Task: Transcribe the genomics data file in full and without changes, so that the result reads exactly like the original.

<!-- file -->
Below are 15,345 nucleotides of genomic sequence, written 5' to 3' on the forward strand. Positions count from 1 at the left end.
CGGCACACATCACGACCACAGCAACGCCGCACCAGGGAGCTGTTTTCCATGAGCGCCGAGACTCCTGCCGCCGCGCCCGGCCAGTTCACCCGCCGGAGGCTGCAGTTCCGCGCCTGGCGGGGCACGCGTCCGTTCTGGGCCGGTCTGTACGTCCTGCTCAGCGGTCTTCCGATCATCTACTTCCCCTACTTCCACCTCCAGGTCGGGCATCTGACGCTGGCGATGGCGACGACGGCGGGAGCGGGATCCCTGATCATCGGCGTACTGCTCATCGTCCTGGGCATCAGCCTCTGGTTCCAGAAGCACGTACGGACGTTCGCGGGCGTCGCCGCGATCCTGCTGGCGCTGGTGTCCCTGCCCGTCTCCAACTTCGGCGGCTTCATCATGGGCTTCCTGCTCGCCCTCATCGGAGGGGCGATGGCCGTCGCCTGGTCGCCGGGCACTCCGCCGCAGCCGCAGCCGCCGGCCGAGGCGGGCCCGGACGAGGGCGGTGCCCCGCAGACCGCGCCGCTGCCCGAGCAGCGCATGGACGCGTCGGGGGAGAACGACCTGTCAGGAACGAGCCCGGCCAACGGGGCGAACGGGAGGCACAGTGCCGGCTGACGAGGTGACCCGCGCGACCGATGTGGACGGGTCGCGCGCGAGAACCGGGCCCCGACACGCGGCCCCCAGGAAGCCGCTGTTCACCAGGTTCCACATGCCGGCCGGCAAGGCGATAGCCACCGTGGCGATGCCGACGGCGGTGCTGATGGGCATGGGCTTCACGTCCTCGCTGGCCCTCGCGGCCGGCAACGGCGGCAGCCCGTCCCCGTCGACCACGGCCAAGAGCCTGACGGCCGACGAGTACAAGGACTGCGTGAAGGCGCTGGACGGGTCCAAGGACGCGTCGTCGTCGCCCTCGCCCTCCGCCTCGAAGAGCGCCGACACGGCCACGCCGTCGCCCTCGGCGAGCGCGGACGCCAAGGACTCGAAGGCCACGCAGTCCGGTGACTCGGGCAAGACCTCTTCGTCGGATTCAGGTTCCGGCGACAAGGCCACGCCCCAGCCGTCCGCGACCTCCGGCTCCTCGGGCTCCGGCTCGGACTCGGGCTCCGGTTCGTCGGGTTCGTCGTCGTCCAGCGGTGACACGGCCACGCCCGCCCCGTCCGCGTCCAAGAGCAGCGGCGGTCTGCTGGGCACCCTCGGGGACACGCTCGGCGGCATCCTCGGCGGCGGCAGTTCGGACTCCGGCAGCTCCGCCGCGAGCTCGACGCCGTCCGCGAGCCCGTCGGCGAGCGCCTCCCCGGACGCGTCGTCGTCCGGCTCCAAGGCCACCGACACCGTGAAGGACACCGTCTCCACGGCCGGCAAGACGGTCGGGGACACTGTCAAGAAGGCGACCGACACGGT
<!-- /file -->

Below are 15,345 nucleotides of genomic sequence, written 5' to 3' on the forward strand. Positions count from 1 at the left end.
CGGCACACATCACGACCACAGCAACGCCGCACCAGGGAGCTGTTTTCCATGAGCGCCGAGACTCCTGCCGCCGCGCCCGGCCAGTTCACCCGCCGGAGGCTGCAGTTCCGCGCCTGGCGGGGCACGCGTCCGTTCTGGGCCGGTCTGTACGTCCTGCTCAGCGGTCTTCCGATCATCTACTTCCCCTACTTCCACCTCCAGGTCGGGCATCTGACGCTGGCGATGGCGACGACGGCGGGAGCGGGATCCCTGATCATCGGCGTACTGCTCATCGTCCTGGGCATCAGCCTCTGGTTCCAGAAGCACGTACGGACGTTCGCGGGCGTCGCCGCGATCCTGCTGGCGCTGGTGTCCCTGCCCGTCTCCAACTTCGGCGGCTTCATCATGGGCTTCCTGCTCGCCCTCATCGGAGGGGCGATGGCCGTCGCCTGGTCGCCGGGCACTCCGCCGCAGCCGCAGCCGCCGGCCGAGGCGGGCCCGGACGAGGGCGGTGCCCCGCAGACCGCGCCGCTGCCCGAGCAGCGCATGGACGCGTCGGGGGAGAACGACCTGTCAGGAACGAGCCCGGCCAACGGGGCGAACGGGAGGCACAGTGCCGGCTGACGAGGTGACCCGCGCGACCGATGTGGACGGGTCGCGCGCGAGAACCGGGCCCCGACACGCGGCCCCCAGGAAGCCGCTGTTCACCAGGTTCCACATGCCGGCCGGCAAGGCGATAGCCACCGTGGCGATGCCGACGGCGGTGCTGATGGGCATGGGCTTCACGTCCTCGCTGGCCCTCGCGGCCGGCAACGGCGGCAGCCCGTCCCCGTCGACCACGGCCAAGAGCCTGACGGCCGACGAGTACAAGGACTGCGTGAAGGCGCTGGACGGGTCCAAGGACGCGTCGTCGTCGCCCTCGCCCTCCGCCTCGAAGAGCGCCGACACGGCCACGCCGTCGCCCTCGGCGAGCGCGGACGCCAAGGACTCGAAGGCCACGCAGTCCGGTGACTCGGGCAAGACCTCTTCGTCGGATTCAGGTTCCGGCGACAAGGCCACGCCCCAGCCGTCCGCGACCTCCGGCTCCTCGGGCTCCGGCTCGGACTCGGGCTCCGGTTCGTCGGGTTCGTCGTCGTCCAGCGGTGACACGGCCACGCCCGCCCCGTCCGCGTCCAAGAGCAGCGGCGGTCTGCTGGGCACCCTCGGGGACACGCTCGGCGGCATCCTCGGCGGCGGCAGTTCGGACTCCGGCAGCTCCGCCGCGAGCTCGACGCCGTCCGCGAGCCCGTCGGCGAGCGCCTCCCCGGACGCGTCGTCGTCCGGCTCCAAGGCCACCGACACCGTGAAGGACACCGTCTCCACGGCCGGCAAGACGGTCGGGGACACTGTCAAGAAGGCGACCGACACGGT